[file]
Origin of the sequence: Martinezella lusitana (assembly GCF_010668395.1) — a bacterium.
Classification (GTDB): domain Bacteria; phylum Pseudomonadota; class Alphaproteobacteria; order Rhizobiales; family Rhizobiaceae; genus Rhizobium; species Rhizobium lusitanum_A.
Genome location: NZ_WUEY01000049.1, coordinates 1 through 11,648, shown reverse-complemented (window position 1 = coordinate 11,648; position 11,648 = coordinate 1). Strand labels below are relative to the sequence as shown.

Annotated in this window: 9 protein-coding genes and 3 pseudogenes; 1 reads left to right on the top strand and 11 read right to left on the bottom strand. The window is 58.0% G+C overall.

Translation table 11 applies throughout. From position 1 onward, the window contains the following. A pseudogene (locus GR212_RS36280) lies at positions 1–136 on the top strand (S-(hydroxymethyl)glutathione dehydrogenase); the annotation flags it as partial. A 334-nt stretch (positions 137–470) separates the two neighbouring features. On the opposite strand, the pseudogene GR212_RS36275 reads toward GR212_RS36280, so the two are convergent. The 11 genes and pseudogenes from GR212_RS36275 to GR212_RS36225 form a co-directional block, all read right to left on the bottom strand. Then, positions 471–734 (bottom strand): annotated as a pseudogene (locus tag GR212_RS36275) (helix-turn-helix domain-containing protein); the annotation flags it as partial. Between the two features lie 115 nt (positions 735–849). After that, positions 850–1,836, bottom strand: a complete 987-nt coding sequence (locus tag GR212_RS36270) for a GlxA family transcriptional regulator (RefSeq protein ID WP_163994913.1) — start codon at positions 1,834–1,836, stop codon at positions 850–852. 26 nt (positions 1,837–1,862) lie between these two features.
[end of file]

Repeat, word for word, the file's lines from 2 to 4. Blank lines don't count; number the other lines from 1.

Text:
Classification (GTDB): domain Bacteria; phylum Pseudomonadota; class Alphaproteobacteria; order Rhizobiales; family Rhizobiaceae; genus Rhizobium; species Rhizobium lusitanum_A.
Genome location: NZ_WUEY01000049.1, coordinates 1 through 11,648, shown reverse-complemented (window position 1 = coordinate 11,648; position 11,648 = coordinate 1). Strand labels below are relative to the sequence as shown.

Annotated in this window: 9 protein-coding genes and 3 pseudogenes; 1 reads left to right on the top strand and 11 read right to left on the bottom strand. The window is 58.0% G+C overall.